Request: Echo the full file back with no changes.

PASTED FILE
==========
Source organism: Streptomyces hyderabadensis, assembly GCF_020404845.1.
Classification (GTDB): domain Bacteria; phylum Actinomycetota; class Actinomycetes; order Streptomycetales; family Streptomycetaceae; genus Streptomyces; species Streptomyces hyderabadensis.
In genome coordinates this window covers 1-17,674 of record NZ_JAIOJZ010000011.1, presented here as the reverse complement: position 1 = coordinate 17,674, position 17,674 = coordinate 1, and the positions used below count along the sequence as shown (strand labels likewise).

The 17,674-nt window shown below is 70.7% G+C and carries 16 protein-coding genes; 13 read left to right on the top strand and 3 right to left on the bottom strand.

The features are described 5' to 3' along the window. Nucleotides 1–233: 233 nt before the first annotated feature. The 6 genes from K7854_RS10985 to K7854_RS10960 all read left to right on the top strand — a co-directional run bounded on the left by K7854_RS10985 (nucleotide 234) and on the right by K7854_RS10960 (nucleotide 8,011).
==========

Source organism: Streptomyces hyderabadensis, assembly GCF_020404845.1.
Classification (GTDB): domain Bacteria; phylum Actinomycetota; class Actinomycetes; order Streptomycetales; family Streptomycetaceae; genus Streptomyces; species Streptomyces hyderabadensis.
In genome coordinates this window covers 1-17,674 of record NZ_JAIOJZ010000011.1, presented here as the reverse complement: position 1 = coordinate 17,674, position 17,674 = coordinate 1, and the positions used below count along the sequence as shown (strand labels likewise).

The 17,674-nt window shown below is 70.7% G+C and carries 16 protein-coding genes; 13 read left to right on the top strand and 3 right to left on the bottom strand.

The features are described 5' to 3' along the window. Nucleotides 1–233: 233 nt before the first annotated feature. The 6 genes from K7854_RS10985 to K7854_RS10960 all read left to right on the top strand — a co-directional run bounded on the left by K7854_RS10985 (nucleotide 234) and on the right by K7854_RS10960 (nucleotide 8,011).